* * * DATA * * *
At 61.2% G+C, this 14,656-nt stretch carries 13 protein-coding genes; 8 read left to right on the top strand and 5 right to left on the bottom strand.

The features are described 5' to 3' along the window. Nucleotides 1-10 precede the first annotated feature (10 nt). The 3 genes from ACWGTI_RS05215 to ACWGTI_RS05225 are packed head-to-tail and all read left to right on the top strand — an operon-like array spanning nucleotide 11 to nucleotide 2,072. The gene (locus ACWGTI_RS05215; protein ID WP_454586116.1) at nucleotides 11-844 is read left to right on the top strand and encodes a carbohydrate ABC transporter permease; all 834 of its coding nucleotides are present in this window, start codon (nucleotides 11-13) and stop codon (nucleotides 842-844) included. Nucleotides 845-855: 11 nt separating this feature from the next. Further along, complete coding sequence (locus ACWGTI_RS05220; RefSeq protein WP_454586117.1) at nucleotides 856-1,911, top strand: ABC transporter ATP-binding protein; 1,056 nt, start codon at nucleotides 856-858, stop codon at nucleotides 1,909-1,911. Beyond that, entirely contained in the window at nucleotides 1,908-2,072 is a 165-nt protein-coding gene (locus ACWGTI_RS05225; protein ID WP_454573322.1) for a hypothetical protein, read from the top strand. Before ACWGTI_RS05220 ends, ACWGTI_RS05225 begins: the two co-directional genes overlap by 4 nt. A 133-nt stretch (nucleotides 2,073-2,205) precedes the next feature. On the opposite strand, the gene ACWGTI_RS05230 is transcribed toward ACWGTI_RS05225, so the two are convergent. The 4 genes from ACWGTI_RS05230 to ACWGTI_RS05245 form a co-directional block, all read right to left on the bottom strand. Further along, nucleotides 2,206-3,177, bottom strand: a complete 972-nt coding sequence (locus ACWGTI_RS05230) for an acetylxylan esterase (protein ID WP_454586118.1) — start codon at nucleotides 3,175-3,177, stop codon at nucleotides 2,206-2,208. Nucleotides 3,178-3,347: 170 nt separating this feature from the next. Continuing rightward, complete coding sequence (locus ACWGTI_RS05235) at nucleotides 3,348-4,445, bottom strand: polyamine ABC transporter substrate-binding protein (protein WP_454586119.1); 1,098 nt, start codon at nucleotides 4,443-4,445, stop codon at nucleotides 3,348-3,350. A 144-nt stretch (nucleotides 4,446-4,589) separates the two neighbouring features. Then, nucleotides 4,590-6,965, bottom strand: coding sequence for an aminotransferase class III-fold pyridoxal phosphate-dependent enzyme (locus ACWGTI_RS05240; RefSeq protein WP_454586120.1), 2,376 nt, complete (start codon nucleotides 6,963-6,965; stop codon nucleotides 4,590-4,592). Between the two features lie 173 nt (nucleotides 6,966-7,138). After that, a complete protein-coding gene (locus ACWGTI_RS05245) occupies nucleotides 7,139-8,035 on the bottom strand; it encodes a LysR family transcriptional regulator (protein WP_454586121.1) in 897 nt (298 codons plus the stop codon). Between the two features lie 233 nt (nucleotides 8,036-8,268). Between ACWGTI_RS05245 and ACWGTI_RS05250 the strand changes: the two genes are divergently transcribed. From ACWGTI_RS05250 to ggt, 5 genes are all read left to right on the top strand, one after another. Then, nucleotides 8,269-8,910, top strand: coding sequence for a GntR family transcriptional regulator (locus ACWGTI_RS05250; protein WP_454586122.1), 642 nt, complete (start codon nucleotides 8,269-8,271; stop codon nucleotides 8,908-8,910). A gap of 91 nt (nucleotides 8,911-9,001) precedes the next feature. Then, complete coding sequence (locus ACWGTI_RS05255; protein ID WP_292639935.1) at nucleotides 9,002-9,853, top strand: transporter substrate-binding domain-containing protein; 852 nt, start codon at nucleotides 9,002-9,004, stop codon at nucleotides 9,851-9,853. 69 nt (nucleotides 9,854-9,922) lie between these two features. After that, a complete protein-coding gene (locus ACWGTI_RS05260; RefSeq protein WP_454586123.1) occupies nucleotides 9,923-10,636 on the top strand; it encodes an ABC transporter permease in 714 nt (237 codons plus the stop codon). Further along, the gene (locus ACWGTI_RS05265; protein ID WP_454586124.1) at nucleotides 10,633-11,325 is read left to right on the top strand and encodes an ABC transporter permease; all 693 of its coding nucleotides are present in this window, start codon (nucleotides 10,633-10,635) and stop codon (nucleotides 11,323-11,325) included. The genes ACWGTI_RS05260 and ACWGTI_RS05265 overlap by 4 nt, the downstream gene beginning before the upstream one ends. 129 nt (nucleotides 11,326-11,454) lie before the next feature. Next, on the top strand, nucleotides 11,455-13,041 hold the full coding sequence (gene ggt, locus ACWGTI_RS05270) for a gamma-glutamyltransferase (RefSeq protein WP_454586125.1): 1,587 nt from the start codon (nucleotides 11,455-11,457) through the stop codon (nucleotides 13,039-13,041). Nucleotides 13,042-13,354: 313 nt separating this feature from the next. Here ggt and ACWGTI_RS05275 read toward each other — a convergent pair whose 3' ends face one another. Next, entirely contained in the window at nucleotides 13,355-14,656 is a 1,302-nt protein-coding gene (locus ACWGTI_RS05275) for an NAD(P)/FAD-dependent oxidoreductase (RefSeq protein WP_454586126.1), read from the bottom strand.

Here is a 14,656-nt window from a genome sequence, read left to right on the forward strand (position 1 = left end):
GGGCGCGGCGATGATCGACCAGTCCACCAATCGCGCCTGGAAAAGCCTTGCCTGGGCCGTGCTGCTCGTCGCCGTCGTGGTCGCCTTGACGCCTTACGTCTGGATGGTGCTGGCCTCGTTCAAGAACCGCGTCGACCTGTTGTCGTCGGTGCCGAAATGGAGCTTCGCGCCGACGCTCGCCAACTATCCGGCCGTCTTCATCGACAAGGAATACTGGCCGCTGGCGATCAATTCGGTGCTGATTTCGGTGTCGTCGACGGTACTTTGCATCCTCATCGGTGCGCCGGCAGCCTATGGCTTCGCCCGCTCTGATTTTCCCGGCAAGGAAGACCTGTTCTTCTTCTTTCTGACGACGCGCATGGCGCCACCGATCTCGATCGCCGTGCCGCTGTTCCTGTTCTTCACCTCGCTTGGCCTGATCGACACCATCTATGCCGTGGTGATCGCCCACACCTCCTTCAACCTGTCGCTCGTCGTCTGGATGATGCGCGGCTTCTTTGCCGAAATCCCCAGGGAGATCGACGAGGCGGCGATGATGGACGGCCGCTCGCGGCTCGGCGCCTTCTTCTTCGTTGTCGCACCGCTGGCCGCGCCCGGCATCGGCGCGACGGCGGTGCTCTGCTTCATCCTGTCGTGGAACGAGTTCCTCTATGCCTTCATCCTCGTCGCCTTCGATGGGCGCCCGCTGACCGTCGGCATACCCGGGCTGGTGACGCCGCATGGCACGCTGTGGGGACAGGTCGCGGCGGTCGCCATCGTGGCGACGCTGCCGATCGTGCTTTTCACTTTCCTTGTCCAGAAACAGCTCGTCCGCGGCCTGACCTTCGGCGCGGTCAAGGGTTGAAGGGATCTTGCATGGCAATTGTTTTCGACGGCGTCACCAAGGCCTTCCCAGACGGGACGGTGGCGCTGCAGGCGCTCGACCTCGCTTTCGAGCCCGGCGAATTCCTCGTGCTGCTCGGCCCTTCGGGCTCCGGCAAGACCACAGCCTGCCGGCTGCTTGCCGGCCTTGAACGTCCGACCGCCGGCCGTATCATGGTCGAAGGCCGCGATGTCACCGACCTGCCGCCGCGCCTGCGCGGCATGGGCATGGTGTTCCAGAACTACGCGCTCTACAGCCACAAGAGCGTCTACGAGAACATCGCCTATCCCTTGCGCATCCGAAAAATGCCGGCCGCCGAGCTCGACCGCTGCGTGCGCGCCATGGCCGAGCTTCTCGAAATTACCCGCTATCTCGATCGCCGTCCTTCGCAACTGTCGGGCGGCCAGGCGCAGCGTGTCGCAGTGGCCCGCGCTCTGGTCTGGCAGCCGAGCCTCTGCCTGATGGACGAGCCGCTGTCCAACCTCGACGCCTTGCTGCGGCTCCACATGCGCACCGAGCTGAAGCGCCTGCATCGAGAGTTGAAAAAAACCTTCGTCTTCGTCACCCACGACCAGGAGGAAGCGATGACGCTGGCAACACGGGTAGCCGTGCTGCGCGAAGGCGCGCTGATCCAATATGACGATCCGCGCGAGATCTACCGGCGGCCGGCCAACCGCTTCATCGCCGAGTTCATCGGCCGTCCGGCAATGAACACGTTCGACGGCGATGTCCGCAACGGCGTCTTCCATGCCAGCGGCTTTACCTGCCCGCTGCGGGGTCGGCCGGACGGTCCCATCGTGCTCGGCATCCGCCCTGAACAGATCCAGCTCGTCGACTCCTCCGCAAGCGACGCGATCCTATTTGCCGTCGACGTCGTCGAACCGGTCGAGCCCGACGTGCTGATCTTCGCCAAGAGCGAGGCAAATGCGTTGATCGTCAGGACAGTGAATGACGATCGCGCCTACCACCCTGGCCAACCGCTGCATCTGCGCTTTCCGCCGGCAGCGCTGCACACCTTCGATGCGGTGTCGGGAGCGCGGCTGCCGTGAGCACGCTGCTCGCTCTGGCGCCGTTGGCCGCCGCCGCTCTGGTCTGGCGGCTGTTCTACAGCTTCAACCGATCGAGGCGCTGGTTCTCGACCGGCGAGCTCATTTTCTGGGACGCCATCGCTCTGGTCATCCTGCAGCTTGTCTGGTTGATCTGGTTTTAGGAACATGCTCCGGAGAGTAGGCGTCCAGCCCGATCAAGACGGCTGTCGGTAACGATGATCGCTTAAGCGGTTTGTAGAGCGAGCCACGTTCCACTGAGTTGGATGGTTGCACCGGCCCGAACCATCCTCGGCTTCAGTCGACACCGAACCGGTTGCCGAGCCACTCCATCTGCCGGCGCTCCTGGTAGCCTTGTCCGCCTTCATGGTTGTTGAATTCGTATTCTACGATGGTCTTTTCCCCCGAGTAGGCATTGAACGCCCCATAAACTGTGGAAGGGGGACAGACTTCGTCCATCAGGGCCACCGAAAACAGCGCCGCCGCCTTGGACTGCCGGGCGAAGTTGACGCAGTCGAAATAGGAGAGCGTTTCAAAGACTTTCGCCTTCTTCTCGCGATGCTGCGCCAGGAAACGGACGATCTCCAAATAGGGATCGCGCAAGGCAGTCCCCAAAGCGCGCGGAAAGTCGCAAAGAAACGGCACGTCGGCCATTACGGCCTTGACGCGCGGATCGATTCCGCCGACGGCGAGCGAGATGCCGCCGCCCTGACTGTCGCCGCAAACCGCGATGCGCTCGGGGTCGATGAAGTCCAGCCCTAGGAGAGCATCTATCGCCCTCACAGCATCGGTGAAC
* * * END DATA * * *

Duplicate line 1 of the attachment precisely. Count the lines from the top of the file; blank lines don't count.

At 61.2% G+C, this 14,656-nt stretch carries 13 protein-coding genes; 8 read left to right on the top strand and 5 right to left on the bottom strand.